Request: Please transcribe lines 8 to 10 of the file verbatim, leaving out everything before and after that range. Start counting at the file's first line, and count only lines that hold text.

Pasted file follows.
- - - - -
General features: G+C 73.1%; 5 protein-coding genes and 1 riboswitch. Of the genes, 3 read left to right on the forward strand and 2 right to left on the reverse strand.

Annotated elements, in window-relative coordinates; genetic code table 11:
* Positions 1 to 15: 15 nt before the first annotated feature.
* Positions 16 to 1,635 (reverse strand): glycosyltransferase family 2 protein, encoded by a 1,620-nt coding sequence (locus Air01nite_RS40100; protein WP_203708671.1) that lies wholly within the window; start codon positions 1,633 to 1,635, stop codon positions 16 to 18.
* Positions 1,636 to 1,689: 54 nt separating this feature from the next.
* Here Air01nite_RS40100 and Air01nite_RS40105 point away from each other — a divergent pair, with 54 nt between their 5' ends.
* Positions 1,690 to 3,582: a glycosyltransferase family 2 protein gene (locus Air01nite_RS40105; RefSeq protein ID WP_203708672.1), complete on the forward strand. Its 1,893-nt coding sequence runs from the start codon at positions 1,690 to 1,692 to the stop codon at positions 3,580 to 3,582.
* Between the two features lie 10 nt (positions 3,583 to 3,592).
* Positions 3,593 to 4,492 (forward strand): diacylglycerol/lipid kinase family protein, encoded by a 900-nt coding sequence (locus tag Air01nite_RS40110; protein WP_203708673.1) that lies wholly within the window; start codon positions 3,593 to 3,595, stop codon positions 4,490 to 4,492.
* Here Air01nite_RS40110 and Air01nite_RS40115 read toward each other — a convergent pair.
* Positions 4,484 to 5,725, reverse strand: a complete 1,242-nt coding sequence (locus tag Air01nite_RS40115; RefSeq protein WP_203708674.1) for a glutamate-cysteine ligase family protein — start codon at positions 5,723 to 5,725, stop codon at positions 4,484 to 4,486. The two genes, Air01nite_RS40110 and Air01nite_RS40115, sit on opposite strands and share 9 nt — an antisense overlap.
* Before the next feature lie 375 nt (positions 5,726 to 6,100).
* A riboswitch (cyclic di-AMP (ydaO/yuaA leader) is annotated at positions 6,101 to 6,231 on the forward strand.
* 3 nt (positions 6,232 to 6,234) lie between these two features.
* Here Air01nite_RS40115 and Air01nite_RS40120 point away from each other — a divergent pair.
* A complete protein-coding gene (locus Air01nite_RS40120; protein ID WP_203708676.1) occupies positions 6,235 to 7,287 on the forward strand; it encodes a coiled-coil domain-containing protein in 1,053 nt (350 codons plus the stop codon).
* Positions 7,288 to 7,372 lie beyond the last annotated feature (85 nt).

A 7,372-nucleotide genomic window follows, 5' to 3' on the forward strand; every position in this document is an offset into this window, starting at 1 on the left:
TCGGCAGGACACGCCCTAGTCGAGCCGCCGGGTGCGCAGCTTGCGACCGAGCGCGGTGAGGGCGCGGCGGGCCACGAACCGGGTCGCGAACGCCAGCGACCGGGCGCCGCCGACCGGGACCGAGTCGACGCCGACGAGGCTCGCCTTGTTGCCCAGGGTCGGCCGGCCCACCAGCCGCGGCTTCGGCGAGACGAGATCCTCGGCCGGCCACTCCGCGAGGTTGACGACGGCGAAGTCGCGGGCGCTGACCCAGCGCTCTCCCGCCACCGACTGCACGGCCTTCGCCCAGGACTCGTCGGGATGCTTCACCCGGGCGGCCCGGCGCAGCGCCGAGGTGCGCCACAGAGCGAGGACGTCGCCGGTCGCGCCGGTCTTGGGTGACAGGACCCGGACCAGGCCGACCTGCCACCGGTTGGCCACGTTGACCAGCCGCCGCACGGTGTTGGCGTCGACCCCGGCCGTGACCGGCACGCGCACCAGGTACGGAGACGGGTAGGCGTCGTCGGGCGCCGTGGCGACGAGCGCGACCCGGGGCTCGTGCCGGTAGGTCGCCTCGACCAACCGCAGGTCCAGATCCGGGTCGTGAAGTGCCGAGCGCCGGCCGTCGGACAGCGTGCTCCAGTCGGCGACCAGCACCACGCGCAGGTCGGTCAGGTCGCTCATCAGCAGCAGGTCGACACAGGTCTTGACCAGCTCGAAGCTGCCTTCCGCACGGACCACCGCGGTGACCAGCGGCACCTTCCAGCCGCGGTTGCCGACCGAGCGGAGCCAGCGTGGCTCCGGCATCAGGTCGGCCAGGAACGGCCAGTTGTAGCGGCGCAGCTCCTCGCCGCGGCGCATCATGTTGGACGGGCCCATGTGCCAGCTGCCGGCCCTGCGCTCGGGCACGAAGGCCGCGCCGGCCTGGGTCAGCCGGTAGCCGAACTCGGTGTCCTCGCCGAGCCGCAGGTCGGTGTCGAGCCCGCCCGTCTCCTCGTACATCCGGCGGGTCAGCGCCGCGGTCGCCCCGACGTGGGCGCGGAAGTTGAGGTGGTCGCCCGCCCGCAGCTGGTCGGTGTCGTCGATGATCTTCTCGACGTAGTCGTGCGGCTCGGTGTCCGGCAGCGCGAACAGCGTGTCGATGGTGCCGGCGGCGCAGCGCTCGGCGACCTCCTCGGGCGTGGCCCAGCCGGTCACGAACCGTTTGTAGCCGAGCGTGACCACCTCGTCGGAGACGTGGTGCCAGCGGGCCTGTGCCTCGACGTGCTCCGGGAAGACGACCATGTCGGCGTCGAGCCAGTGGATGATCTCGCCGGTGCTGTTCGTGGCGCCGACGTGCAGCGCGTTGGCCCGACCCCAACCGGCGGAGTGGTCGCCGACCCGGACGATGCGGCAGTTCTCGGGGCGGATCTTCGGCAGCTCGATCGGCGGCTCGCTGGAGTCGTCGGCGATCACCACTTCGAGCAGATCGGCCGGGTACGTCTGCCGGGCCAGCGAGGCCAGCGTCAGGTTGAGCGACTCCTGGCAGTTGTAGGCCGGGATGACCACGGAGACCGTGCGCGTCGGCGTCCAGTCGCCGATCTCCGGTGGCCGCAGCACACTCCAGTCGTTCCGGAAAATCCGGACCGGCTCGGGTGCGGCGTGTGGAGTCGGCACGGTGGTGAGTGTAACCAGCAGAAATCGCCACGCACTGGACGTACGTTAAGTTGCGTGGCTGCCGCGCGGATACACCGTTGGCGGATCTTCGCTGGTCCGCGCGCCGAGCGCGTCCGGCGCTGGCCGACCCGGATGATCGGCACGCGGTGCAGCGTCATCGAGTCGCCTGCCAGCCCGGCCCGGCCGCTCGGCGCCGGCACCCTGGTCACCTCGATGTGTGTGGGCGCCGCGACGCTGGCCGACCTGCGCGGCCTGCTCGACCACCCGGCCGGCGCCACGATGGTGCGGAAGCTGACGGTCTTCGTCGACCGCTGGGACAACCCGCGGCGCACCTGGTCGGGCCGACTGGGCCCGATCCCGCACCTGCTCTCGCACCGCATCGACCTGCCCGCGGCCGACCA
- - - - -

* Between the two features lie 10 nt (positions 3,583 to 3,592).
* Positions 3,593 to 4,492 (forward strand): diacylglycerol/lipid kinase family protein, encoded by a 900-nt coding sequence (locus tag Air01nite_RS40110; protein WP_203708673.1) that lies wholly within the window; start codon positions 3,593 to 3,595, stop codon positions 4,490 to 4,492.
* Here Air01nite_RS40110 and Air01nite_RS40115 read toward each other — a convergent pair.